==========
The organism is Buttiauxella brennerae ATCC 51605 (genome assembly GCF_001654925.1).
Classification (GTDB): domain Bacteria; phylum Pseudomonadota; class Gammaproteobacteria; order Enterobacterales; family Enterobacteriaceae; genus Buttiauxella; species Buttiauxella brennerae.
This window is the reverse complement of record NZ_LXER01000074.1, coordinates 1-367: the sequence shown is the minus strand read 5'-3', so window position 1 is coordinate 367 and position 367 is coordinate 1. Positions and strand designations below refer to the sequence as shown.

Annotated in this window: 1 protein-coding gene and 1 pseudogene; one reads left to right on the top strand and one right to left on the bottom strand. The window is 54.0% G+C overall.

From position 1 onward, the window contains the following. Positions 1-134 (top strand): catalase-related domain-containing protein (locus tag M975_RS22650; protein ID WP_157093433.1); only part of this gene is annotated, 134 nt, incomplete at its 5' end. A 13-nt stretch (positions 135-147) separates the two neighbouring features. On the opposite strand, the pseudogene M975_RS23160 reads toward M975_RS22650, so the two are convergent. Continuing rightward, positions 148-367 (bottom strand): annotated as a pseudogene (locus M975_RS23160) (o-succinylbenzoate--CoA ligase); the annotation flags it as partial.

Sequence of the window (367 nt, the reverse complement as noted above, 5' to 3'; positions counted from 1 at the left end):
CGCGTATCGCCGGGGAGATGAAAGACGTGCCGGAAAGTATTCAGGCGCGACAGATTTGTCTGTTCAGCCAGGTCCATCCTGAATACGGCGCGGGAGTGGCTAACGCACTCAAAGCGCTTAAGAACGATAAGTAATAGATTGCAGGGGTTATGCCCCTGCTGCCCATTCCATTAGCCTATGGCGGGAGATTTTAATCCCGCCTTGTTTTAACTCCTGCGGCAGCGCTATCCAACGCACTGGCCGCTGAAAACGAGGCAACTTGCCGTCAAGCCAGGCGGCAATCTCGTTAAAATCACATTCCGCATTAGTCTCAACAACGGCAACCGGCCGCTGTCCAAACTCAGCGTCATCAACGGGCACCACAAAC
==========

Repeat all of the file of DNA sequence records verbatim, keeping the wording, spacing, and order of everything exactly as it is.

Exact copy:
The organism is Buttiauxella brennerae ATCC 51605 (genome assembly GCF_001654925.1).
Classification (GTDB): domain Bacteria; phylum Pseudomonadota; class Gammaproteobacteria; order Enterobacterales; family Enterobacteriaceae; genus Buttiauxella; species Buttiauxella brennerae.
This window is the reverse complement of record NZ_LXER01000074.1, coordinates 1-367: the sequence shown is the minus strand read 5'-3', so window position 1 is coordinate 367 and position 367 is coordinate 1. Positions and strand designations below refer to the sequence as shown.

Annotated in this window: 1 protein-coding gene and 1 pseudogene; one reads left to right on the top strand and one right to left on the bottom strand. The window is 54.0% G+C overall.

From position 1 onward, the window contains the following. Positions 1-134 (top strand): catalase-related domain-containing protein (locus tag M975_RS22650; protein ID WP_157093433.1); only part of this gene is annotated, 134 nt, incomplete at its 5' end. A 13-nt stretch (positions 135-147) separates the two neighbouring features. On the opposite strand, the pseudogene M975_RS23160 reads toward M975_RS22650, so the two are convergent. Continuing rightward, positions 148-367 (bottom strand): annotated as a pseudogene (locus M975_RS23160) (o-succinylbenzoate--CoA ligase); the annotation flags it as partial.

Sequence of the window (367 nt, the reverse complement as noted above, 5' to 3'; positions counted from 1 at the left end):
CGCGTATCGCCGGGGAGATGAAAGACGTGCCGGAAAGTATTCAGGCGCGACAGATTTGTCTGTTCAGCCAGGTCCATCCTGAATACGGCGCGGGAGTGGCTAACGCACTCAAAGCGCTTAAGAACGATAAGTAATAGATTGCAGGGGTTATGCCCCTGCTGCCCATTCCATTAGCCTATGGCGGGAGATTTTAATCCCGCCTTGTTTTAACTCCTGCGGCAGCGCTATCCAACGCACTGGCCGCTGAAAACGAGGCAACTTGCCGTCAAGCCAGGCGGCAATCTCGTTAAAATCACATTCCGCATTAGTCTCAACAACGGCAACCGGCCGCTGTCCAAACTCAGCGTCATCAACGGGCACCACAAAC